Sunday, March 09, 2008

Book and mortar instead of brick and mortar. Are large library buildings still needed?

Bellingham is outgrowing it's popular library.

Scott Ayer's column in Bellingham Herald has had some interesting thoughts about the proposal for a new city library.

There's the question, do we really need a new library since many functions of the library can be done on the Internet? Research, for instance. Quite a few books are now on-line. Libraries provide spaces for community gatherings with conference rooms, but there are chat rooms and other forms of interaction on the Internet.

One cost estimate for the new library would be around 54 million.

City of Bellingham has put the idea on hold for a while.

I say, thank God there is the Internet. The gathering of community in real space can get expensive as well as problematic. Still, like so many people, I do prefer face to face interaction. People also like real things, like books made out of paper that one can hold.

On the other hand, there are problems in society that prevent face to face community as well as access to a wide variety of real items such as books. Paper books take lots of space and real estate is expensive. The city does own the land under our proposed library, but 54 million for a new facility is a chunk of change.

"Real" can be expensive especially when real estate is expensive.

I'm sure they wonder if a new library bond would pass with all those other straws on the taxpayer's back. Also there's the higher cost of maintaining a larger facility. Something that would still have to be calculated into our city's ongoing budget.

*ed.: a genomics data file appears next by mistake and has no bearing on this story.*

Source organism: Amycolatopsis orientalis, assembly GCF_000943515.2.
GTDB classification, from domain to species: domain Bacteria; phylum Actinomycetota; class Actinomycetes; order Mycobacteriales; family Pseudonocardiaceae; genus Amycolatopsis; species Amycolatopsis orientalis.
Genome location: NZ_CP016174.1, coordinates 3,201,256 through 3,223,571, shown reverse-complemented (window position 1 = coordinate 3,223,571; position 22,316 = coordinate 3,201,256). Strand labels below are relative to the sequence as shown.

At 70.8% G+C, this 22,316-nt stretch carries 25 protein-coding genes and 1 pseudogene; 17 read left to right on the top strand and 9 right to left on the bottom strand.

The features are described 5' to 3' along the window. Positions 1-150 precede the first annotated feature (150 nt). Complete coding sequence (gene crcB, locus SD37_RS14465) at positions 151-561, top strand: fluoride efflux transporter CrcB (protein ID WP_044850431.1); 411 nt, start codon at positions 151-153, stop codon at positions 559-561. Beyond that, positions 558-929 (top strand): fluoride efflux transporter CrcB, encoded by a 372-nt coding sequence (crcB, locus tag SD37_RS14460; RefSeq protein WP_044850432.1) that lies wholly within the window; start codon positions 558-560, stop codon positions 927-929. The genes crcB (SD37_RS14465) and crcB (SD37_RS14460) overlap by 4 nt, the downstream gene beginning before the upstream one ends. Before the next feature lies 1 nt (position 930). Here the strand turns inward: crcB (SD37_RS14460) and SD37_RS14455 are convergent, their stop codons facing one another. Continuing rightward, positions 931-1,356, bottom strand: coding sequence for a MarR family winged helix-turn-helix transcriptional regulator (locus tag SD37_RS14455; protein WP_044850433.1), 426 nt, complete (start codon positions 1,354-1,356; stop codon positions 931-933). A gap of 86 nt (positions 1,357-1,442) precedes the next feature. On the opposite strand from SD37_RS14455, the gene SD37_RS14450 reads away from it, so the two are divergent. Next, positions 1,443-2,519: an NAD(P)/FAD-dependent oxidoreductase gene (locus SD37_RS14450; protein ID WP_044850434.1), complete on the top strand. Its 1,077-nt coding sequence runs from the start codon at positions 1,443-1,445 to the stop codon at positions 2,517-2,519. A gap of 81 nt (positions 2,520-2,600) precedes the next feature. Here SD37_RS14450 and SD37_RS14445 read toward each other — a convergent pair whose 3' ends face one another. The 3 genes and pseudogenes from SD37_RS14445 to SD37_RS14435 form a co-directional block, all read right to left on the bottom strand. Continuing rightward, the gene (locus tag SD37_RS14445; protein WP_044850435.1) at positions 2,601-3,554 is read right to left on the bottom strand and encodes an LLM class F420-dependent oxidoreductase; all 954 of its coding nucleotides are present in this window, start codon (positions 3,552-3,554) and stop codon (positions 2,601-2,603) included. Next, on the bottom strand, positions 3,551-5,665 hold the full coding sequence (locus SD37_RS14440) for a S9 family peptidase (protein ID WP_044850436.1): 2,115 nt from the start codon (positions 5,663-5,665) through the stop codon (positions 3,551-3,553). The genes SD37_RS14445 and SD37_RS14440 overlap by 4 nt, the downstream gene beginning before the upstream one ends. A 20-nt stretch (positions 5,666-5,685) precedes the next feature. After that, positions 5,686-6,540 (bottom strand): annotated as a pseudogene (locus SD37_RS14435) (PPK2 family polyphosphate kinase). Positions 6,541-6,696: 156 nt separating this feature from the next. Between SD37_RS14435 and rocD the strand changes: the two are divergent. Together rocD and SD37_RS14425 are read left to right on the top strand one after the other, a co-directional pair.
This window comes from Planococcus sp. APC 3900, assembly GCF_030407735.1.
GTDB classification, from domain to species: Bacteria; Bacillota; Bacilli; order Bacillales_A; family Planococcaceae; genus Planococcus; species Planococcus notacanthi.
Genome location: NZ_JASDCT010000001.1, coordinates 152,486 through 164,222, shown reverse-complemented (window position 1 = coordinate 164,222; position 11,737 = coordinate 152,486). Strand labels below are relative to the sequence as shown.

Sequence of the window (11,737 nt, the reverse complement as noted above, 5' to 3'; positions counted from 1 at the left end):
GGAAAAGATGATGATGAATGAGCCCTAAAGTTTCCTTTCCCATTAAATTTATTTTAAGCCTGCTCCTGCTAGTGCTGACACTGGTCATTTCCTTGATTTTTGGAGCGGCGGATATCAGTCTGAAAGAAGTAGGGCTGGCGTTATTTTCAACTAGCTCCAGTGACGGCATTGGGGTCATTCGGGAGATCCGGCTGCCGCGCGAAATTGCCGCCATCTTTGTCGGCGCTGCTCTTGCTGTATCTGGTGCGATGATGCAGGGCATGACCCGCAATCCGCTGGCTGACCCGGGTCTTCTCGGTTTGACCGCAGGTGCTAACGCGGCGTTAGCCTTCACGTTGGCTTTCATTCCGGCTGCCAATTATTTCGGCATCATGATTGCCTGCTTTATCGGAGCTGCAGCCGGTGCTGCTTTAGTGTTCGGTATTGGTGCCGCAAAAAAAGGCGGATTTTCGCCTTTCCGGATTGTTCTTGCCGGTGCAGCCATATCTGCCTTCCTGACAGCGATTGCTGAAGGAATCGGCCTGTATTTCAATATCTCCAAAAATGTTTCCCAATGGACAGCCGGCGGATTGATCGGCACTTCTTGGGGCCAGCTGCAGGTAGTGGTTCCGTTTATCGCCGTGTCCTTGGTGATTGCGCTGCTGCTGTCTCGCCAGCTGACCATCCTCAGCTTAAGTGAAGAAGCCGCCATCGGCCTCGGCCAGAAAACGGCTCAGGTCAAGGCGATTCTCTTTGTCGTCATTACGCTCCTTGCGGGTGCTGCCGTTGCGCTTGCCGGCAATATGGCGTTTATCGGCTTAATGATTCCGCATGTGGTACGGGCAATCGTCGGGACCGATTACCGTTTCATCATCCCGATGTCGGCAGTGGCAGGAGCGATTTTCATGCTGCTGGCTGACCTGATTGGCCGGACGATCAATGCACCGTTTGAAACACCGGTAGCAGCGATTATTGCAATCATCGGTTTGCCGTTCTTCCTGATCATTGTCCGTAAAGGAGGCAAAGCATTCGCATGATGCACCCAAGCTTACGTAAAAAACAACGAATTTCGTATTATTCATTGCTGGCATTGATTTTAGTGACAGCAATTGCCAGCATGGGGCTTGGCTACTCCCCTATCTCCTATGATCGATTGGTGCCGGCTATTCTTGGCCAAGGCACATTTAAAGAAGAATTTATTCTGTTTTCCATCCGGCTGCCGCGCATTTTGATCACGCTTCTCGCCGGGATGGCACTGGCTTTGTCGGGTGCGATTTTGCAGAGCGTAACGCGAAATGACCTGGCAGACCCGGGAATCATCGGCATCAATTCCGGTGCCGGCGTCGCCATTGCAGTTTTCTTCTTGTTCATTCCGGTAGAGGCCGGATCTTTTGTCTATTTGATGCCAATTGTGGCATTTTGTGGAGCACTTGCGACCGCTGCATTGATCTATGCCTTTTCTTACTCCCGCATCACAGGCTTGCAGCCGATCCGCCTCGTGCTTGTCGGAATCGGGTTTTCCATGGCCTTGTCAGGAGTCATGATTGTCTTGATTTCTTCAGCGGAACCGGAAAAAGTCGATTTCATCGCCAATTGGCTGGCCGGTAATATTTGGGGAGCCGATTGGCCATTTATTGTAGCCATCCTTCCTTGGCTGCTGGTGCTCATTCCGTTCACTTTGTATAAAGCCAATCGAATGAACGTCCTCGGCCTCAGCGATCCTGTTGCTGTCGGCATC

Folks often blame the Internet for generations of Americans who don't interact much in person.

Well, I think this problem is more related to economics. Can taxpayers afford such things as libraries and community centers?

Continued below.

There are many forces in society that keep people isolated from one another. Isolated and insular; especially in the sprawling suburbs.

Many neighborhoods don't even have sidewalks. The amount of time folks spend alone in automobiles just getting to work is phenomenal.

Speaking of work, the lack of time for friends and conversation is a problem. Everyone seems so busy. Folks are often are kept busy with trivial pursuits, such as ringing up orders for soda pop at a cash register.

In our fast pace world, thank God there is the Internet. At least there's some interaction on the net and it is great to have such a wide variety of reading material at one's fingertips. More than a single library could afford.

Don't blame the Internet for the dumbing down of America, or people's lack of face to face community. There are a lot of trends in society that create this environment. Things like economic forces and even lack of sidewalks.

The automobile is a big culprit. Interesting to note that part of the cost of a new library is the parking garage. Estimated cost of 4.8 million for roughly 123 parking spaces. That's $39,000 per parking spot.

Maybe folks should be asked to meet their neighbors face to face on the bus.

I'm generally in favor of things like building a new library, but people sometimes call me a "tax and spend liberal."

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